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Deaf children on Medicaid can now get services at school

New state bill allows schools to get reimbursed for audiology services for students

SAN ANTONIO – Children who are deaf or hard of hearing need screenings, tests, hearing devices, fittings and adjustments. However, for years, those services were tough to find in Bexar County for children on Medicaid.

Now, a new bill passed by the state legislature allows kids to access those services where they need it most — at school.

In 2014, changes in Medicaid reimbursements made it impossible for many local audiology providers to serve children in the program.

“Doctors start dropping out because they can’t make any money. It puts them in debt to do it,” said Texas District 123 Rep. Diego Bernal.

Bernal authored House Bill 706, which created a way for the government to reimburse school districts that provide those services for students on Medicaid.

“We’re using the schools as staging areas for the services, which makes financial sense,” Bernal said. “Because the districts already have contracts with an audiologist, they can use their own facilities.”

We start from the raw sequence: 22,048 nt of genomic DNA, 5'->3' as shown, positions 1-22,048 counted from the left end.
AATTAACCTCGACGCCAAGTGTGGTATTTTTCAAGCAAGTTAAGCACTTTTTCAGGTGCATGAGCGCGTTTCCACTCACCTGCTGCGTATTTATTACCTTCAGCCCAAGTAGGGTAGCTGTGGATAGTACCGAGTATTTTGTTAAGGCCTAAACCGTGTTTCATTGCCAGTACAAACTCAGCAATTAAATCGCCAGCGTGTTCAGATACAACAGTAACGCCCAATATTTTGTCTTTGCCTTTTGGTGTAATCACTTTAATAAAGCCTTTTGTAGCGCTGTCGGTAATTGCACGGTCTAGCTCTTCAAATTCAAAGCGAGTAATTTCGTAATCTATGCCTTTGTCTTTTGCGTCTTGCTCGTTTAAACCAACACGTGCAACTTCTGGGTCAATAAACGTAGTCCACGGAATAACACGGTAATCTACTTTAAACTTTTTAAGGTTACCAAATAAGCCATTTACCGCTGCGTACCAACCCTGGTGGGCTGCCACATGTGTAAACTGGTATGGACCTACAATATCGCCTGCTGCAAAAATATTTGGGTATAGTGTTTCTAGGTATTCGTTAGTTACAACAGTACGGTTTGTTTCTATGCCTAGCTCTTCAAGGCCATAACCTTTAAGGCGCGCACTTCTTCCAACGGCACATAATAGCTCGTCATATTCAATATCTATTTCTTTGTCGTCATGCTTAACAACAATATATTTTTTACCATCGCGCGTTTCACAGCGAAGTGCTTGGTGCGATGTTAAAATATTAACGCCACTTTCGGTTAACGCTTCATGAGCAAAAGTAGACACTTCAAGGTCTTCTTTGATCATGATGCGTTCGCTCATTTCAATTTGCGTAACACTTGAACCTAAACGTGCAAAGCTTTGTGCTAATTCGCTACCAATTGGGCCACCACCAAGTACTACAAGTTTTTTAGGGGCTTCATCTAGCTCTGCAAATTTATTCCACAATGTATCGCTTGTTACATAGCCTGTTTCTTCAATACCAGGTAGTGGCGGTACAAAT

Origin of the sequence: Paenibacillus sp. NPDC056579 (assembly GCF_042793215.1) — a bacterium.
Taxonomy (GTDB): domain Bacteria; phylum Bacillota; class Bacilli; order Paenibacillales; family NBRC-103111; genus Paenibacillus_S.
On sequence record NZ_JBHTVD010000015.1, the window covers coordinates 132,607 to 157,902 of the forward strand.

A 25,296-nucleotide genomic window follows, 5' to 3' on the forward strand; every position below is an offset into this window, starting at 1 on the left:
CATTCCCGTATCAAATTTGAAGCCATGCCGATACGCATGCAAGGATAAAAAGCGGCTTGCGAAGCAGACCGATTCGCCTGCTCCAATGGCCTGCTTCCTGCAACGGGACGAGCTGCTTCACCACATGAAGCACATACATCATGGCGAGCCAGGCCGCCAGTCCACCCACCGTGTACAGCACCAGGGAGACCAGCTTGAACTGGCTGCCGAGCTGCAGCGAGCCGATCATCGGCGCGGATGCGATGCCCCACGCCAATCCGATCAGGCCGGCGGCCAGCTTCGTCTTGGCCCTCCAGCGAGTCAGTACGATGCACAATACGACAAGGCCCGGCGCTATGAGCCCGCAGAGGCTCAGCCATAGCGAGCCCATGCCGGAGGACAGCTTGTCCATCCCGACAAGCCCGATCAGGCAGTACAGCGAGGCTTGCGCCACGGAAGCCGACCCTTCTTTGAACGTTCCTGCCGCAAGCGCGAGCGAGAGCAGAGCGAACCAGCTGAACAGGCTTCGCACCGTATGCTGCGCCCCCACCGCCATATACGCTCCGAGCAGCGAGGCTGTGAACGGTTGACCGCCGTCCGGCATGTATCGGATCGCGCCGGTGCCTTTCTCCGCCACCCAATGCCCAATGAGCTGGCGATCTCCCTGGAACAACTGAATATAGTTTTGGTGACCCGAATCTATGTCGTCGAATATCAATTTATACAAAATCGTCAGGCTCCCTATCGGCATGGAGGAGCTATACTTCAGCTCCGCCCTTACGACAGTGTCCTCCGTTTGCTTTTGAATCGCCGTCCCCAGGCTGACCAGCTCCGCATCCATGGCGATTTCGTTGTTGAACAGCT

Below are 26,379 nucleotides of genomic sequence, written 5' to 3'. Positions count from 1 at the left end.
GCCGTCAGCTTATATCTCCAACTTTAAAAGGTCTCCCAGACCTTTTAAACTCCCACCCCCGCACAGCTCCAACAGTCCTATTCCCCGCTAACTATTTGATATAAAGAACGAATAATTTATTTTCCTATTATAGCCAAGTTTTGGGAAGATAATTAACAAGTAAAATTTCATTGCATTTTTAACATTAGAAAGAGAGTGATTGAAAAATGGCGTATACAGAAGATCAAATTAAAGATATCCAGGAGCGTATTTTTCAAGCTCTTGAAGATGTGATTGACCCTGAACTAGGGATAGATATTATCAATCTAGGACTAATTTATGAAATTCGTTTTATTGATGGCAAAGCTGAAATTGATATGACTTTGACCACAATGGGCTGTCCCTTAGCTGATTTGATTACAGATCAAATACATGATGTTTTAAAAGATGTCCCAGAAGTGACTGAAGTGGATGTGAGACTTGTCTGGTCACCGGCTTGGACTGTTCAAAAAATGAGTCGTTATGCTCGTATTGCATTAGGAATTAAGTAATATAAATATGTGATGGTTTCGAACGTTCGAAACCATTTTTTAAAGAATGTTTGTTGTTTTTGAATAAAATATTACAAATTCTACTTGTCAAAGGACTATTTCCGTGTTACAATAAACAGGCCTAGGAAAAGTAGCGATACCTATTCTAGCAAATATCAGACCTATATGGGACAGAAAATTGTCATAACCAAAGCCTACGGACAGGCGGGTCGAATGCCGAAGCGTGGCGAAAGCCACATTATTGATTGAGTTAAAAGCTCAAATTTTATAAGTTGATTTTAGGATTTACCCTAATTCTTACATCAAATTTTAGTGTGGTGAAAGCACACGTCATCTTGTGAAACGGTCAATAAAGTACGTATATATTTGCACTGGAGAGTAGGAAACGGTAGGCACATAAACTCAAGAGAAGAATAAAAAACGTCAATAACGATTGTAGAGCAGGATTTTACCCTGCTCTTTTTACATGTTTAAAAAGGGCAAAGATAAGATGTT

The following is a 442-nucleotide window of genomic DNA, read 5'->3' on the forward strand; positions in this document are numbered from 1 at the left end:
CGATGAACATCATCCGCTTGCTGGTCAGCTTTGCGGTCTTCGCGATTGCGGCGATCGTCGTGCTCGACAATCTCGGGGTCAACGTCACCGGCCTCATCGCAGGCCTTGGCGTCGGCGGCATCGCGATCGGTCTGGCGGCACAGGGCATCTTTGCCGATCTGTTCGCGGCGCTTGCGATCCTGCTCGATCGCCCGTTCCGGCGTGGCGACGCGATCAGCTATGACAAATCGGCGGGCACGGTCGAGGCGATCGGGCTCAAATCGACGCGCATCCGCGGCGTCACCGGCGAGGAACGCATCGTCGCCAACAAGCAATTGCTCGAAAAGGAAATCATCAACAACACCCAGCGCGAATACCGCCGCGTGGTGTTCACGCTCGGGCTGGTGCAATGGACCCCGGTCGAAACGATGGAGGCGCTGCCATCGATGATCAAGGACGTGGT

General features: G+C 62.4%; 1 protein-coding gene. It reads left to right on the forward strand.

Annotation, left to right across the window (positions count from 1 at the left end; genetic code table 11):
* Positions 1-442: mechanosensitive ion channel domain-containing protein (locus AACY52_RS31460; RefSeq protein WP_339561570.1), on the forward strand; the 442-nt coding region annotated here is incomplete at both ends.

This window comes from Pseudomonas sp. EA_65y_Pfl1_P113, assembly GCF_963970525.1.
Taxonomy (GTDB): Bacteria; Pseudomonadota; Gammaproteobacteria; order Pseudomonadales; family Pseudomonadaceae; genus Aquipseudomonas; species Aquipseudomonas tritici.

“They know which students will really need the help. They know which children have hearing equipment. They’re checking it every day,” said Belinda Pustka, executive director of Sunshine Cottage.

Sunshine Cottage is a center and school for the deaf that works with kids age 3 through 5th grade before they transfer to local school districts. It is not a center that can get Medicaid reimbursement, but the staff members know the importance of HB 706.

“There are fewer and fewer providers for children who are on Medicaid, especially Medicaid hearing aids. It is really a burden for these families,” Pustka said.

Sunshine Cottage audiologist Logan Horner laid out an array of different hearing aids, saying they typically cost anywhere between $2,500 and $3,500 apiece. Some specific kinds can cost $6,000 apiece.

It’s not just the cost of the hearing devices that is difficult for families. Just like kids outgrow shoes or clothes, they outgrow their hearing aids, too, and they are costly to maintain and replace.

“They need to know every single day that their technology is working, so having an audiologist in a school system is critical,” Pustka said.

She said daily or weekly hearing aid checks are a stark contrast for many families who may have been driving to other cities to get those services.


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